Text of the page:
Our results show that the dileucine motif within cytoplasmic domain of E-cadherin is crucial for the accumulation of the protein in intracellular compartments and the subsequent targeting to lysosomes. The dileucine motif has been shown to be crucial for the targeting of human E-cadherin to the basolateral membrane of MDCK and LLC-PK1 epithelial cells (Miranda et al., 2001; Miranda et al., 2003). As described above, EC0, the tail-less protein lacking this motif, localized to the basolateral membrane because it contained the extracellular domain. Consistent with this idea, the cell-surface biotinylation assay revealed that EC81LA is exclusively localized at the basolateral membrane (Fig. 8A). Confocal analysis revealed that EC81LA primarily accumulates in the basolateral membrane and colocalizes with Na+,K+-ATPase in polarized MDCK cells (Fig. 8B). The basolateral localization of EC81LA is not restricted to MDCK cells, it was also observed in DLD1 cells (Fig. 8A, right panel), a human colon-cancer cell line with the ability to polarize and form junctions (Taniguchi et al., 2005). EC81LA did not colocalize with the apical membrane marker protein gp135 (Ojakian and Schwimmer, 1988) (Fig. 8C) – antibody labeling of cells did not stain the apical membrane (Fig. 8D and Fig. 6E). A full-length construct with the same amino acid substitution (ELA) was targeted to the basolateral membrane (Fig. 8C,D). As described above, although introduction of the W2A substitution in the tail-less construct resulted in mis-localization of the protein, the same substitution in the full-length construct did not (Fig. 6G). The W2A substitution in ELA, also had no effect on its sorting (Fig. 8D). Consistent with this result, the LA substitution in a chimeric protein composed of the extracellular and TM domains of human IL2 receptor and the E-cadherin cytoplasmic domain of did not result in mis-sorting of the protein (Fig. 5I).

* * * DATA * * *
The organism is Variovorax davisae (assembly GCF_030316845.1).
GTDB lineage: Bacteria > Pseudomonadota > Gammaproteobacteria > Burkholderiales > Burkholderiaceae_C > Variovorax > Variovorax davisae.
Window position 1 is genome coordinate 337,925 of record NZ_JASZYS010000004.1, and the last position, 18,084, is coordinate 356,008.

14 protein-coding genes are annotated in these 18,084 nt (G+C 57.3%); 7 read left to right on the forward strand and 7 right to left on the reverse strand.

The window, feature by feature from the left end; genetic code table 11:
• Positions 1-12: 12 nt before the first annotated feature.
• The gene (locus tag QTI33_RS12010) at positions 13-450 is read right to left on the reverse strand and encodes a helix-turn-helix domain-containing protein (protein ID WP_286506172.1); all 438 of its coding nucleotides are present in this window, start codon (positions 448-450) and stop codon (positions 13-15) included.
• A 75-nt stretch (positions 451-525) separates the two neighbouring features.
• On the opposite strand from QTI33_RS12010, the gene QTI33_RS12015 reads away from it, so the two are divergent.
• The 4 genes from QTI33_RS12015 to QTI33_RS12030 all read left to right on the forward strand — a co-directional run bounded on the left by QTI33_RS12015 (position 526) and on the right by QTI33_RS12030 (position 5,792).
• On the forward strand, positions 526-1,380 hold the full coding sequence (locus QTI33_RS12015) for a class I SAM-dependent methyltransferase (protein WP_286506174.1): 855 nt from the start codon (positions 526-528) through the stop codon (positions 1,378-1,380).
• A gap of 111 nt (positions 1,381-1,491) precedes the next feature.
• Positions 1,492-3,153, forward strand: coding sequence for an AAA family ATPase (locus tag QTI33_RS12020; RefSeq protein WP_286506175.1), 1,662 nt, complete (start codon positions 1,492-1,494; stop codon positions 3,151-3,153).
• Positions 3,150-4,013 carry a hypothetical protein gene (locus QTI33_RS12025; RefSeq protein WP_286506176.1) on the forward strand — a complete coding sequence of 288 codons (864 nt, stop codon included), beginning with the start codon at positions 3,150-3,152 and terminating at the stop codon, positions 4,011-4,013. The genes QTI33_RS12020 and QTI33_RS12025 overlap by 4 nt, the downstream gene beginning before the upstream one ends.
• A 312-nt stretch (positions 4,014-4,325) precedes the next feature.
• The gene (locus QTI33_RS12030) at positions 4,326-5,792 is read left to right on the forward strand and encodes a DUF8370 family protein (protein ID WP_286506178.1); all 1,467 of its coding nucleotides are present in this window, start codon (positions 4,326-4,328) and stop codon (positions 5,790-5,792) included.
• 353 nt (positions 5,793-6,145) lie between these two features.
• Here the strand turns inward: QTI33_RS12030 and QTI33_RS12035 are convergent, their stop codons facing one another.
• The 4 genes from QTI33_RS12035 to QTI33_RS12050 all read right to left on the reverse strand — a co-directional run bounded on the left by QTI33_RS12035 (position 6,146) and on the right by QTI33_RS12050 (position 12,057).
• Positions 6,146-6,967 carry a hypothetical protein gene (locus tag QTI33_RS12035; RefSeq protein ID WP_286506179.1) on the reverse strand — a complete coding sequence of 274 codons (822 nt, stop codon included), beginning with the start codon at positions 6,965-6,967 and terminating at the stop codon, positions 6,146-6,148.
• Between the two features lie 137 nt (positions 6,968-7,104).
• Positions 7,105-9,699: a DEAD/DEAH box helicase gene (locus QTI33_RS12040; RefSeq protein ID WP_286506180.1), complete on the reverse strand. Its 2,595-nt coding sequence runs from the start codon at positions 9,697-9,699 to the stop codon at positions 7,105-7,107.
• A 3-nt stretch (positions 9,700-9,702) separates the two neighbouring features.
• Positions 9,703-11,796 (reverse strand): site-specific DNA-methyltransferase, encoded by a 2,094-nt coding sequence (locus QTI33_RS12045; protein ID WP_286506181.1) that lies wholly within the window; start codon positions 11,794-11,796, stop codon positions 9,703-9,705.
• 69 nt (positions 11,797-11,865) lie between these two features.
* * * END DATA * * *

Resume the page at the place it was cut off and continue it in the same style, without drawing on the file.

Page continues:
Here, we have shown that E-cadherin constructs that had been uncoupled from β-catenin binding accumulated in intracellular compartments, including the Golgi complex and early endosomes, and were then targeted to lysosomes. Because the 20 amino-acid residues within the juxtamembrane region were sufficient for accumulation and targeting, and because substitution of two leucine residues for two alanine residues resulted in cell surface expression of the protein, we conclude that these 20 residues comprise a positive signal for the accumulation of the β-catenin-uncoupled E-cadherin in the intracellular compartments and subsequent targeting to lysosomes. Substitution of the preceding residues (lysine or glutamic acid and proline) moderately inhibited intracellular accumulation. These residues could play a role as part of the dileucine signal, either in stabilizing a turn structure or in modulating the affinity of the interaction with adaptor complexes (Bonifacino and Traub, 2003).